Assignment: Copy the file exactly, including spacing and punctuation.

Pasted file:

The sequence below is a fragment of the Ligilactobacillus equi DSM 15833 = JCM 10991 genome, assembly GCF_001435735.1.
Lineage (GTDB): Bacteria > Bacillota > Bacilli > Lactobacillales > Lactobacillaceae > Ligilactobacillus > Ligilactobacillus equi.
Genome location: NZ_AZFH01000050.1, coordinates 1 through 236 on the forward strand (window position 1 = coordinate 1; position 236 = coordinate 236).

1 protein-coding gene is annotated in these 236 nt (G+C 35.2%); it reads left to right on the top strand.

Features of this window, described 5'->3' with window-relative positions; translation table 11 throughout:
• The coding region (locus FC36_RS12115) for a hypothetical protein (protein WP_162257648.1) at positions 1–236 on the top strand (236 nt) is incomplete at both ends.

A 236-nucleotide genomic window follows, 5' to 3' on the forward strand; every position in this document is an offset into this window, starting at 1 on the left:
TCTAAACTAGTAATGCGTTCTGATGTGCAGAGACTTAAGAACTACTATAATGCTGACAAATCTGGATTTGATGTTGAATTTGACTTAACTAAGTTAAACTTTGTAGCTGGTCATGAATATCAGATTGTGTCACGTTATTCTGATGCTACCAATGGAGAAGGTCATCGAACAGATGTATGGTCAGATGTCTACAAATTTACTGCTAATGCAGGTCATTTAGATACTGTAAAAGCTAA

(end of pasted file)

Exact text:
The sequence below is a fragment of the Ligilactobacillus equi DSM 15833 = JCM 10991 genome, assembly GCF_001435735.1.
Lineage (GTDB): Bacteria > Bacillota > Bacilli > Lactobacillales > Lactobacillaceae > Ligilactobacillus > Ligilactobacillus equi.
Genome location: NZ_AZFH01000050.1, coordinates 1 through 236 on the forward strand (window position 1 = coordinate 1; position 236 = coordinate 236).

1 protein-coding gene is annotated in these 236 nt (G+C 35.2%); it reads left to right on the top strand.

Features of this window, described 5'->3' with window-relative positions; translation table 11 throughout:
• The coding region (locus FC36_RS12115) for a hypothetical protein (protein WP_162257648.1) at positions 1–236 on the top strand (236 nt) is incomplete at both ends.

A 236-nucleotide genomic window follows, 5' to 3' on the forward strand; every position in this document is an offset into this window, starting at 1 on the left:
TCTAAACTAGTAATGCGTTCTGATGTGCAGAGACTTAAGAACTACTATAATGCTGACAAATCTGGATTTGATGTTGAATTTGACTTAACTAAGTTAAACTTTGTAGCTGGTCATGAATATCAGATTGTGTCACGTTATTCTGATGCTACCAATGGAGAAGGTCATCGAACAGATGTATGGTCAGATGTCTACAAATTTACTGCTAATGCAGGTCATTTAGATACTGTAAAAGCTAA